Figure 1 Macroscopic and some microscopic characteristics of the Colletotrichum spp. species obtained from allspice fruits in Northern Veracruz.  

The aggressiveness of the isolations was variable in the form of inoculation (w/l and w/o /l), type of inoculation (suspension and section of growth media) and between isolations; these differences helped prove that some isolations are capable of inducing more aggressiveness than others, regardless of the condition of the inoculation. Some allspice fruits presented brown, circular necrotic spots on the epidermis of the fruit, concave, moist and soft lesions. As the infection progressed, the spots turned brownish-maroon to dark; salmon-colored, pink to orange sporulation appeared on the lesions, and in some cases, white mycelia formed from the inicial lesion, until it covered the fruits. These results coincide with those reported by Somashekhara et al. (2013).

Incidence percentages obtained ranged from 20 to 100% from Colletotrichum spp. on the total amount of fruits. A higher incidence was observed in fruits from location 2, which was lower than in location 1. Bogantes and Mora (2013) reported a high incidence (70%) but low severity in papaya fruits. The multivariate analysis found an eigenvalue of 6.32 in two clusters or groups. This information was confirmed when reviewing the value of Pseudo F that reached a maximum point of 20.9 for the two highest clusters or groups. On the other hand, the results of the severity evaluation showed that it was higher in allspice fruits from location2, and to a lesser extente, in locations 1 and 3 (Pr>F: <.0001, α:0.05, LSD: 6.9888; difference in averages of 35.644 A in location 2 against 5.604 B in location 1 ) (Figure 2). In this way, high percentages for severity were also obtaine in inoculations, and a null percentage was observed in inoculations with water (Pr>F: <.0001, α: 0.05; LSD: 13.778; difference in averages of 16.773 A for suspension against 0.000 B in inoculation with water). The severity of each isolation in fruits from location 2 was of 100% (Pr>F: 0.0094, α: 0.05 y LSD: 20.636), invading the fruits completely, with abundant sporulation, and in some, white to gray mycelia developed. Similar results were obtained by Bogantes and Mora (2013), obtaining a percentage of 100% for papaya fruits affected by anthracnose, with an average of 36% for severity in fruits.

Figure 2 Colletotrichum spp. isolations that cause the highest degree of severity in allspice ftuirs.  

The reisolations obtained from the inoculated fruits displayed symptoms and signs with similar macro and micro morphological characteristics to those of the original isolations, complying with Koch’s 4° postulate in a satisfactory manner.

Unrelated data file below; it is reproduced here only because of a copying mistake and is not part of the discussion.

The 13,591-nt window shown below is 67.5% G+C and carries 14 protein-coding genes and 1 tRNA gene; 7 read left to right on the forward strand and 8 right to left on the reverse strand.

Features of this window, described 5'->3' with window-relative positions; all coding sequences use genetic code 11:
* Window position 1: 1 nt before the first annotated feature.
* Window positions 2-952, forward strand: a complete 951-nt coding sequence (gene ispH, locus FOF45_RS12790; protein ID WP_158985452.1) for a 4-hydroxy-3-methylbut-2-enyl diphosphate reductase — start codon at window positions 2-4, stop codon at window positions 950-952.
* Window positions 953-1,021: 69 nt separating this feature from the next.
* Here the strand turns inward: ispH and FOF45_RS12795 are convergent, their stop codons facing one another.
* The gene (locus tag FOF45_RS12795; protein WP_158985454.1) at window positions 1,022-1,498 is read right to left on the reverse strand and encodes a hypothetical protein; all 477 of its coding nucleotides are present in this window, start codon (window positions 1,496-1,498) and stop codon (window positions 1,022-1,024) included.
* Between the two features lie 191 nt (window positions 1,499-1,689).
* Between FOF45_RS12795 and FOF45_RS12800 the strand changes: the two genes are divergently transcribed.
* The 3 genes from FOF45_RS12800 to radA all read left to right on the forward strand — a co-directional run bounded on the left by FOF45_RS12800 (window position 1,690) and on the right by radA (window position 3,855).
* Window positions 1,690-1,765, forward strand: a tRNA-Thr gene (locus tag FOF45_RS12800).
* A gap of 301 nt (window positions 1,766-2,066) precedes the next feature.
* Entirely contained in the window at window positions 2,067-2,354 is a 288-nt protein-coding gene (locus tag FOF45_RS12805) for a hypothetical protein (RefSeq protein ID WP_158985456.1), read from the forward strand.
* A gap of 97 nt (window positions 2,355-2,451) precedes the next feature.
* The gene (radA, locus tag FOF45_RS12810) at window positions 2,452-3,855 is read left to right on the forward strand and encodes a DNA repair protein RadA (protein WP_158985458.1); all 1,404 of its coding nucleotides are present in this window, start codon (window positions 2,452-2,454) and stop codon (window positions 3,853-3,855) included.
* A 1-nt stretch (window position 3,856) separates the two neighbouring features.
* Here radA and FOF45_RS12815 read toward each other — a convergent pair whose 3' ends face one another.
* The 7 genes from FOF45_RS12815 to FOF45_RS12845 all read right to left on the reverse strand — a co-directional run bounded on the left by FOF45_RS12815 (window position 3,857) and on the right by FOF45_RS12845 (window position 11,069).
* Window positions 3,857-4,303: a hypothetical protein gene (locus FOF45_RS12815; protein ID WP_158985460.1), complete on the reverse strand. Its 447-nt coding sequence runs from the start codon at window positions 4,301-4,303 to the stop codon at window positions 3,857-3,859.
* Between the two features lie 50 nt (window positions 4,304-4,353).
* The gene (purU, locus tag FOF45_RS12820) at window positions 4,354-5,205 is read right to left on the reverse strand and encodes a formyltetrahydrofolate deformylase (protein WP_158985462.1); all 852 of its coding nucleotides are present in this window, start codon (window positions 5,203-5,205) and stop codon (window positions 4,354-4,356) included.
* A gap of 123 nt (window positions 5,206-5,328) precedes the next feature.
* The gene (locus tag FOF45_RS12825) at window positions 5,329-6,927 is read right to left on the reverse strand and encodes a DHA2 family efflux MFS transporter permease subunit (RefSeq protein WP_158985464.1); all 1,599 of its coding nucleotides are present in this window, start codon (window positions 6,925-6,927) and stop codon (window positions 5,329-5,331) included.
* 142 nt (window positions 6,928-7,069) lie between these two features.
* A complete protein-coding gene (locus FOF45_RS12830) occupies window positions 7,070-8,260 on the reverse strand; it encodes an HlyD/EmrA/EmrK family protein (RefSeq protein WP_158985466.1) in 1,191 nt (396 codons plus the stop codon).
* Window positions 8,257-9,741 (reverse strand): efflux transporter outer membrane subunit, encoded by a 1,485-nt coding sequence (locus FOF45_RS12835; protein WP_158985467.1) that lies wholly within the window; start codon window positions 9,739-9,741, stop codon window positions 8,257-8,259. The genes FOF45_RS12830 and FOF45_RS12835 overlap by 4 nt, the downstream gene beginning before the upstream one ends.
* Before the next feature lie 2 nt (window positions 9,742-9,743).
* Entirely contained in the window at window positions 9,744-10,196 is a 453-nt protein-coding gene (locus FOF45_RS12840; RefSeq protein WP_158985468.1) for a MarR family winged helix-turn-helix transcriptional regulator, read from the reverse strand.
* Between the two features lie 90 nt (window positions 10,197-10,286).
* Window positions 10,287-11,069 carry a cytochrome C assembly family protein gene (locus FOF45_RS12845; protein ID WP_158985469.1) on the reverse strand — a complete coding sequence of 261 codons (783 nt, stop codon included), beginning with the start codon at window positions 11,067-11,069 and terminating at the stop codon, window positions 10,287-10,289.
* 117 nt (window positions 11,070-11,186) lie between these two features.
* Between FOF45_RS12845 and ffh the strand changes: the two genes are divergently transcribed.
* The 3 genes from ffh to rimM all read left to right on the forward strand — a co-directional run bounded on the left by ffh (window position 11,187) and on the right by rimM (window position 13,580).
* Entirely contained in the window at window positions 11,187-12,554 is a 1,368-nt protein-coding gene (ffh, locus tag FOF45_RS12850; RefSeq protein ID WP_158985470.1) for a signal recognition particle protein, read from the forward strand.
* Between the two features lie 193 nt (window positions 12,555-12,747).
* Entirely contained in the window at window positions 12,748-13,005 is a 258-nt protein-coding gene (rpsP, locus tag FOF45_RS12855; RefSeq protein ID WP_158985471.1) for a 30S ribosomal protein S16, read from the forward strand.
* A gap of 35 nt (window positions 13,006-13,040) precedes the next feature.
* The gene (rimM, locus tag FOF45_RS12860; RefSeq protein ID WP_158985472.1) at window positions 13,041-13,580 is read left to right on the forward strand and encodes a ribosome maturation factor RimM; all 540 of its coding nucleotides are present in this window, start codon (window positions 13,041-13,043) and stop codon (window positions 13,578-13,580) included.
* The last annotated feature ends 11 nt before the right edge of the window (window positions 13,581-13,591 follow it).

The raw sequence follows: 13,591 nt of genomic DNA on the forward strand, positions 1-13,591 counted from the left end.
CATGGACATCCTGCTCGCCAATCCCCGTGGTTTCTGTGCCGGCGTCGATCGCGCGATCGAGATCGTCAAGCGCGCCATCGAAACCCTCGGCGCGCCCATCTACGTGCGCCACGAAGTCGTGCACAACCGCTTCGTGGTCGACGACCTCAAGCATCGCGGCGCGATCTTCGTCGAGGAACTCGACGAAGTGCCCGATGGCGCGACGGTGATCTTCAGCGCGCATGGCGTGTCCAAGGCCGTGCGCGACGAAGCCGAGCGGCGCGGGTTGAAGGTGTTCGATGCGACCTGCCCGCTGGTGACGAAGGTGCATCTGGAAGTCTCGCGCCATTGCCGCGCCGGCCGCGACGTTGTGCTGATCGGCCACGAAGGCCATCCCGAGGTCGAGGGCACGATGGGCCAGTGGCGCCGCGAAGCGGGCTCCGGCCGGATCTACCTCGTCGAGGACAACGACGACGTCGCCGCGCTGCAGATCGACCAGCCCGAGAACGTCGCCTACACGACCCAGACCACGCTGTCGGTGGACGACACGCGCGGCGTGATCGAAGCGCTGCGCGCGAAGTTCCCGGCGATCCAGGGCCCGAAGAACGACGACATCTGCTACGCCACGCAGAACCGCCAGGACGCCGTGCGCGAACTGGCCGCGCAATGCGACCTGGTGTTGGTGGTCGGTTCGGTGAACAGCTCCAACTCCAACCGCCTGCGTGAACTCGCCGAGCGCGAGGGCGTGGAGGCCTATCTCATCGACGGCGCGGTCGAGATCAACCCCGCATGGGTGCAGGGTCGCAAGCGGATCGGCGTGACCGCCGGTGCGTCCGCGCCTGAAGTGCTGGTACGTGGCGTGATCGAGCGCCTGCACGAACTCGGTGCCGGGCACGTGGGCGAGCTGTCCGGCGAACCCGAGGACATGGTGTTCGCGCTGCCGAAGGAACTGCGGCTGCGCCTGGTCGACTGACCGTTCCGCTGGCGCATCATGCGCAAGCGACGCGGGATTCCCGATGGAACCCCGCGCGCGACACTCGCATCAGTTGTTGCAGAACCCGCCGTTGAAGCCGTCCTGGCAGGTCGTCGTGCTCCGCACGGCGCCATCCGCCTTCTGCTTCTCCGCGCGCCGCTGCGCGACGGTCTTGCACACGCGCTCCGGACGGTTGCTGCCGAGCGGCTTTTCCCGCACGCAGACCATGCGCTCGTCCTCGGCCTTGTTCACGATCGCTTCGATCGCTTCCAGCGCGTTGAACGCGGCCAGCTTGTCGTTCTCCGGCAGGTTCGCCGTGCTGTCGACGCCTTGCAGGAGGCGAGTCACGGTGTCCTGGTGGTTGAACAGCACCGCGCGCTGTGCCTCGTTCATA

The ITS region of the thirteen isolations obtained from allspice fruits was amplified, and this helped compare and determine the fungus species. The results obtained from the GenBank with the Blast tool of the amplified sequences revealed that the 13 existing isolations were divided into four species of the genus Colletotrichum: C. acutatum, C. fragariae, C. gloeosporioides and C. boninense. Using the sequences, we created a phylogenetic tree (Figure 3), which shows the clustering of associates species. According to the similar characteristics of the isolations, three groups can be distinguished: the group with the highest number of isolations is composed of the species C. gloeosporioides, and within this set with analogous characteristcs is C. fragariae; the second group differs by a lower proportion of the largest set and includes the species C. boninense; and the last group that desynchronizes molecularly and morphologically from the other isolations includes the species C. acutatum.

Figure 3 Phylogenetic tree for the 13 Colletotrichum spp. isolations obtained from allspice fruits in Northern Veracruz. 

The use of molecular techniques for this investigation was of great importance, since the species belonging to this genus show a great genetic variability, which is expressed in morphological variability, virulence, and aggressiveness (Freeman et al., 2000).

Thirteen monospore isolations were obtained from Colletotrichum spp., from allspice fruits taken from three locations. Uisng morphological characterizations, we identified C. acutatum (23%), a species of slow growth, with rounded and sharp edges, and C. gloeosporioides (77%), a pathogen of fast growth, with conidia with rounded edges; the variable of sexual state of phase was found in an isolation. In pathogenic characterization, we found a variation in the aggressiveness between Colletotrichum isolations on allspice fruits, finding a higher number of aggressive isolations in fruits in the location of Chapultepec, Espinal, Ver., which helped affirm that, at least for this investigation, pathogenicity does depend in the location from which the isolation is taken. Out of the two methods of inoculation (w/l and w/o/l), the best results were obtained using the method w/l, which showed a higher incidence and severity of Colletotrichum in the fruits; controls displayed no symptoms. Molecular identification confirmed the results of morphological characterization and showed the presence of two additional species, therefore, out of the 13 isolations, three belonged to C. acutatum, one belonged to the species C. fragariae, eight belong to the species C. gloeosporioides, and one to C. boninense. The molecular results coincided with a high percentage of similarity (97 to 99%) with the species reported in the GenBank for other hosts.


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Received: November 03, 2017; Accepted: April 29, 2018